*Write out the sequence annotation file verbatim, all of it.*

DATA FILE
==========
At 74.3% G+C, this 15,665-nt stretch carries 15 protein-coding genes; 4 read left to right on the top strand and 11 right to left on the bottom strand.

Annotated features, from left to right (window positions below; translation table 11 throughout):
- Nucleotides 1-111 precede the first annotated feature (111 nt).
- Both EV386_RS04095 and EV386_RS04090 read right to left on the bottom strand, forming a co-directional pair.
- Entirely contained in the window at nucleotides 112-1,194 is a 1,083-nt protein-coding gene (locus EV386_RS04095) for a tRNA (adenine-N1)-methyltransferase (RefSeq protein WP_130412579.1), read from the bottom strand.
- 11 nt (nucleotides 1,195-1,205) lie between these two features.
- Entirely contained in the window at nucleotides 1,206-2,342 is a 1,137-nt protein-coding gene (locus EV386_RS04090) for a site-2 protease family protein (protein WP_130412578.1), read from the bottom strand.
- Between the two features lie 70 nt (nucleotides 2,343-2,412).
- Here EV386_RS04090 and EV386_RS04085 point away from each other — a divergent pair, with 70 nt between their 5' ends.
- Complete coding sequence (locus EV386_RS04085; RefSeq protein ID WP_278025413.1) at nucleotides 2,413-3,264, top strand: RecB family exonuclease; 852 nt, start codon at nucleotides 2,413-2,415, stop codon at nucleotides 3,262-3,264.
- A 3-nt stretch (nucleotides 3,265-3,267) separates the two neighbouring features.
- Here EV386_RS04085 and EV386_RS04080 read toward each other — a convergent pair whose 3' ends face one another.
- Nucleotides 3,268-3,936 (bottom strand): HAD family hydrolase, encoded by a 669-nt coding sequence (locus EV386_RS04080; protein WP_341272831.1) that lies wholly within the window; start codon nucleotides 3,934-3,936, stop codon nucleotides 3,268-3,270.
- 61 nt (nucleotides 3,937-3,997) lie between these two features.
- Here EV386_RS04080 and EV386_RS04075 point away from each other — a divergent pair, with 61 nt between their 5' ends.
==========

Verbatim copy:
At 74.3% G+C, this 15,665-nt stretch carries 15 protein-coding genes; 4 read left to right on the top strand and 11 right to left on the bottom strand.

Annotated features, from left to right (window positions below; translation table 11 throughout):
- Nucleotides 1-111 precede the first annotated feature (111 nt).
- Both EV386_RS04095 and EV386_RS04090 read right to left on the bottom strand, forming a co-directional pair.
- Entirely contained in the window at nucleotides 112-1,194 is a 1,083-nt protein-coding gene (locus EV386_RS04095) for a tRNA (adenine-N1)-methyltransferase (RefSeq protein WP_130412579.1), read from the bottom strand.
- 11 nt (nucleotides 1,195-1,205) lie between these two features.
- Entirely contained in the window at nucleotides 1,206-2,342 is a 1,137-nt protein-coding gene (locus EV386_RS04090) for a site-2 protease family protein (protein WP_130412578.1), read from the bottom strand.
- Between the two features lie 70 nt (nucleotides 2,343-2,412).
- Here EV386_RS04090 and EV386_RS04085 point away from each other — a divergent pair, with 70 nt between their 5' ends.
- Complete coding sequence (locus EV386_RS04085; RefSeq protein ID WP_278025413.1) at nucleotides 2,413-3,264, top strand: RecB family exonuclease; 852 nt, start codon at nucleotides 2,413-2,415, stop codon at nucleotides 3,262-3,264.
- A 3-nt stretch (nucleotides 3,265-3,267) separates the two neighbouring features.
- Here EV386_RS04085 and EV386_RS04080 read toward each other — a convergent pair whose 3' ends face one another.
- Nucleotides 3,268-3,936 (bottom strand): HAD family hydrolase, encoded by a 669-nt coding sequence (locus EV386_RS04080; protein WP_341272831.1) that lies wholly within the window; start codon nucleotides 3,934-3,936, stop codon nucleotides 3,268-3,270.
- 61 nt (nucleotides 3,937-3,997) lie between these two features.
- Here EV386_RS04080 and EV386_RS04075 point away from each other — a divergent pair, with 61 nt between their 5' ends.